Cristalica has some of the same issues despite being designed as a blowing glass, but was shipped much cleaner so you could charge lower. Spruce cullet had major production flaws that led to it's early abandonment. Off the line Bomma looks gorgeous, but we'll see if it can keep pace.

Pete VanderLaan 04-27-2019 03:54 PM

My impression with the Spectrum cullets is a bit different. I feel strongly that it never really completed the melt cycle before being pulled from the tank. It appeared mostly melted but was still in an outgassing mode. The boron in that instance was quite active and went after any fireclays or alumina parts.

Boron by itself is not a monster but if you couple it up with barium it can really cause issues. American refractories of typical composition from 76-90 percent alumina are pretty receptive to degradation. The 76 composition is typical of a mullite mix and the 90% is typical of several crucible manufacturers.

But because it processed out of the furnace prior to true fining, it indeed saved money but the chemical reaction resumed once the stuff was melted a second time. The Flake, which Oceanside is currently offering up is stuff I suspect to have boron present. Cristalica has the issue of containing both Boron and barium. They said they had lowered the boron content but all along their literature indicated the amount to be constant. The real problem there, as I see it is trying to ram 7 tons a day through a system designed to process five. Grade B indeed. Whether any of these companies can meet volume demand will be the big issue.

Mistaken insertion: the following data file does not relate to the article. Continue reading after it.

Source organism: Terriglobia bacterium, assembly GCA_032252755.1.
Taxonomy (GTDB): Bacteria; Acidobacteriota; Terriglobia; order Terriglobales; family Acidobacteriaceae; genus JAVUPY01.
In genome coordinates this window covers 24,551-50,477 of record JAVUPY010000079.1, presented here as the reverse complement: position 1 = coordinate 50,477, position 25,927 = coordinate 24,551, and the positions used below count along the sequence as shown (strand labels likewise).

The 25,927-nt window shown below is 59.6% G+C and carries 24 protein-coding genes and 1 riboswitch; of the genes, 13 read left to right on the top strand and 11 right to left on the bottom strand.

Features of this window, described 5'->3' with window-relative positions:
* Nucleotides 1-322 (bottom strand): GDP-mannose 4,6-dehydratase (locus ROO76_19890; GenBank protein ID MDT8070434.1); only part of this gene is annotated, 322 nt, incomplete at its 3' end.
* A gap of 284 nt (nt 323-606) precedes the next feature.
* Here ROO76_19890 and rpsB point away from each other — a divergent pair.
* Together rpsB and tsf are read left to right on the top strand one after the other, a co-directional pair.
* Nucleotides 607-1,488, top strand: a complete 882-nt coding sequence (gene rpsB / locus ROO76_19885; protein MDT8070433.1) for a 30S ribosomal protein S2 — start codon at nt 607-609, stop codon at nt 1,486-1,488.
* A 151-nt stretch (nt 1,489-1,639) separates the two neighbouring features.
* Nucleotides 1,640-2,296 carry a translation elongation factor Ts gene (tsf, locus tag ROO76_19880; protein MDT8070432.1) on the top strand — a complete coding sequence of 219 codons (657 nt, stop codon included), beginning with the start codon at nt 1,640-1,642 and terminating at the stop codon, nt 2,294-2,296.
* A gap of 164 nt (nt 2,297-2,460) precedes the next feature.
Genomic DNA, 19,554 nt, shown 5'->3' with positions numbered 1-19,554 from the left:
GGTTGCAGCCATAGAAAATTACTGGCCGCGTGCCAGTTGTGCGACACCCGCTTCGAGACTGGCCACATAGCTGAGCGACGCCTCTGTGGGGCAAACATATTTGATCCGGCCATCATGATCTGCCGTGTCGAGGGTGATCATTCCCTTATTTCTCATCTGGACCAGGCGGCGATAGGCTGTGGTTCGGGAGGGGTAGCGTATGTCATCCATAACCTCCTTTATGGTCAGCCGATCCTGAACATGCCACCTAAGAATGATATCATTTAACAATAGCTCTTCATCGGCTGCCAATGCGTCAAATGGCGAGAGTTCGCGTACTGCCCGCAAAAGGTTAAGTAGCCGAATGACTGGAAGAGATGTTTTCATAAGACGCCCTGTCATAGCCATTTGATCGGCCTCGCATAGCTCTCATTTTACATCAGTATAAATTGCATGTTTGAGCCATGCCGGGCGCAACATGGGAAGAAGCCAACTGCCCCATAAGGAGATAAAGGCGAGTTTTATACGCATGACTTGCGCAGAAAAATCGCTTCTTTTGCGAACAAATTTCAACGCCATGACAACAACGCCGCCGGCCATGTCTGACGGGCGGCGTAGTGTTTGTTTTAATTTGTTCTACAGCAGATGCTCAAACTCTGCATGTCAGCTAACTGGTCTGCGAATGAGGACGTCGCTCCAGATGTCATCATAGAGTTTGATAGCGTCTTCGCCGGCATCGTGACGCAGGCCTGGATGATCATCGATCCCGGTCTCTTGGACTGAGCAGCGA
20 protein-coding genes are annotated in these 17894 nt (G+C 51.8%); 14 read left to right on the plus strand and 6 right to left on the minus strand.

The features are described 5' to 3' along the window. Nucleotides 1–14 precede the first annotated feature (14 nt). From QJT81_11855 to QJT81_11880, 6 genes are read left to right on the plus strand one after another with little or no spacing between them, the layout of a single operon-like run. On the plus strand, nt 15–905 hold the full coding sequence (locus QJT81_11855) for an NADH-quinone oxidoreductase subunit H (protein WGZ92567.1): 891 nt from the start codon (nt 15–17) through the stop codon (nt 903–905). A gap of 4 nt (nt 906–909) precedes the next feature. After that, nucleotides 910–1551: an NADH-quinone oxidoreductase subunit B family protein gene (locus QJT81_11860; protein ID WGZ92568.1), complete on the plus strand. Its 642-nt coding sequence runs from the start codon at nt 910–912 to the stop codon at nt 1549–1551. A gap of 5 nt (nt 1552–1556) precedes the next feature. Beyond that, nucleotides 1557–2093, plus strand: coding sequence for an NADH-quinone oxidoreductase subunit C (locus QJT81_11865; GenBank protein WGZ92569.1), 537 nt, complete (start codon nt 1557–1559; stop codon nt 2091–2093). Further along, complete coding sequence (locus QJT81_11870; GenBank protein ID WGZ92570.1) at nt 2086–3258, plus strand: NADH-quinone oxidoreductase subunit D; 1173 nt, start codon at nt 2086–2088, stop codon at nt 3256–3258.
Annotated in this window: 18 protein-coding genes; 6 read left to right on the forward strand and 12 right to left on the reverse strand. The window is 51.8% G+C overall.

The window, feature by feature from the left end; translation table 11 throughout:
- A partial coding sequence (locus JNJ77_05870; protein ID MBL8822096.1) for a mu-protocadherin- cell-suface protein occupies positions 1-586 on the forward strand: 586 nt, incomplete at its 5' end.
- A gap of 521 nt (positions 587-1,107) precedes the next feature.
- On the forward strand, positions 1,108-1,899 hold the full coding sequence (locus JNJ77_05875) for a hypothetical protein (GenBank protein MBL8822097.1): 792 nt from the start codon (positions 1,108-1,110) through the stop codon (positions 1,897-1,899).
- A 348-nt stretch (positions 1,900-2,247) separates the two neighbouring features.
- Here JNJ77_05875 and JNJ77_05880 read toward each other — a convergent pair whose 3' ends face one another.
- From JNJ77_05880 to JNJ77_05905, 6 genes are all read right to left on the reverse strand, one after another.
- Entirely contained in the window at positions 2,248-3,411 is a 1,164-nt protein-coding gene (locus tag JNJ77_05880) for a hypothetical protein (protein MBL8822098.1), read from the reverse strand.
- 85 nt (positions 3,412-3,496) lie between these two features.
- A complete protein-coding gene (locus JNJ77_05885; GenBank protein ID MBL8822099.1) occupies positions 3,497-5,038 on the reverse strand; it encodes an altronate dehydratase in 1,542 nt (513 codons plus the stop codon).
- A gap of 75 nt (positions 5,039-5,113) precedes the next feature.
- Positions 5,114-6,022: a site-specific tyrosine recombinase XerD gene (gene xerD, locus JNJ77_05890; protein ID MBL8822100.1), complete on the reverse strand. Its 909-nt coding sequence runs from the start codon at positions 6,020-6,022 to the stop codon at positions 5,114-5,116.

Shawn Everette 04-27-2019 05:00 PM

I actually agree about the Spectrum melt, I'd say about 90% cooked before it was shipped. You could tell easily by comparing the nuggets to the bird droppings, tonnes of bubbles against something relatively water clear. There was also a handling issue with the nuggets. Not sure what kind of juggernaut packaging system they were using, but they usually came out of the bag in rough shape. Although that looked like it was cared for like a new born against the "flake" or the cutoffs.